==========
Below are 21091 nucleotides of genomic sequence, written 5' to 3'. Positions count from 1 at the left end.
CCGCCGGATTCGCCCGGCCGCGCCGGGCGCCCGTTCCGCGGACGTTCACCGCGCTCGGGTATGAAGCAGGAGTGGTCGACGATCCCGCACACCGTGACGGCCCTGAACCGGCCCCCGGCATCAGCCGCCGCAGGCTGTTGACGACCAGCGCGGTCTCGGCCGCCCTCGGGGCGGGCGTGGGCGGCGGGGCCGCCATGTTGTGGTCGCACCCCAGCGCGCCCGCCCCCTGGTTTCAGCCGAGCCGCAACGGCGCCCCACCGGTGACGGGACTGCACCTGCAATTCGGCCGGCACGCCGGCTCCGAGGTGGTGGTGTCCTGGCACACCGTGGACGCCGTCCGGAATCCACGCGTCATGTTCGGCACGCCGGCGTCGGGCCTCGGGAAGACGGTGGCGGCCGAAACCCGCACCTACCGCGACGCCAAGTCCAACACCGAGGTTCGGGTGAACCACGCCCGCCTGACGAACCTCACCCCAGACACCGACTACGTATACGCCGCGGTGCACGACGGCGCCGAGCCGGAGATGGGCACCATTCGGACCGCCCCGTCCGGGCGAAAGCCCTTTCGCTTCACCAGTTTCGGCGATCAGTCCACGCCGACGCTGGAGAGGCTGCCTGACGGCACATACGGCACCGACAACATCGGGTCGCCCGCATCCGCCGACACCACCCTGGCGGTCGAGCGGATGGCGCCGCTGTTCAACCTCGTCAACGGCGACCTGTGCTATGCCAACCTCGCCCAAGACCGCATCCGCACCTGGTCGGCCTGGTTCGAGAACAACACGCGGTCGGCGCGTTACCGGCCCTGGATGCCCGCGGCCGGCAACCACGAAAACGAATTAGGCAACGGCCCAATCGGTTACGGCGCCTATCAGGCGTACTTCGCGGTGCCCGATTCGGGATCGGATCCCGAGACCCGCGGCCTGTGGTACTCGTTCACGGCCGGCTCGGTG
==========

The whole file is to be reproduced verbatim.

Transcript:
Below are 21091 nucleotides of genomic sequence, written 5' to 3'. Positions count from 1 at the left end.
CCGCCGGATTCGCCCGGCCGCGCCGGGCGCCCGTTCCGCGGACGTTCACCGCGCTCGGGTATGAAGCAGGAGTGGTCGACGATCCCGCACACCGTGACGGCCCTGAACCGGCCCCCGGCATCAGCCGCCGCAGGCTGTTGACGACCAGCGCGGTCTCGGCCGCCCTCGGGGCGGGCGTGGGCGGCGGGGCCGCCATGTTGTGGTCGCACCCCAGCGCGCCCGCCCCCTGGTTTCAGCCGAGCCGCAACGGCGCCCCACCGGTGACGGGACTGCACCTGCAATTCGGCCGGCACGCCGGCTCCGAGGTGGTGGTGTCCTGGCACACCGTGGACGCCGTCCGGAATCCACGCGTCATGTTCGGCACGCCGGCGTCGGGCCTCGGGAAGACGGTGGCGGCCGAAACCCGCACCTACCGCGACGCCAAGTCCAACACCGAGGTTCGGGTGAACCACGCCCGCCTGACGAACCTCACCCCAGACACCGACTACGTATACGCCGCGGTGCACGACGGCGCCGAGCCGGAGATGGGCACCATTCGGACCGCCCCGTCCGGGCGAAAGCCCTTTCGCTTCACCAGTTTCGGCGATCAGTCCACGCCGACGCTGGAGAGGCTGCCTGACGGCACATACGGCACCGACAACATCGGGTCGCCCGCATCCGCCGACACCACCCTGGCGGTCGAGCGGATGGCGCCGCTGTTCAACCTCGTCAACGGCGACCTGTGCTATGCCAACCTCGCCCAAGACCGCATCCGCACCTGGTCGGCCTGGTTCGAGAACAACACGCGGTCGGCGCGTTACCGGCCCTGGATGCCCGCGGCCGGCAACCACGAAAACGAATTAGGCAACGGCCCAATCGGTTACGGCGCCTATCAGGCGTACTTCGCGGTGCCCGATTCGGGATCGGATCCCGAGACCCGCGGCCTGTGGTACTCGTTCACGGCCGGCTCGGTG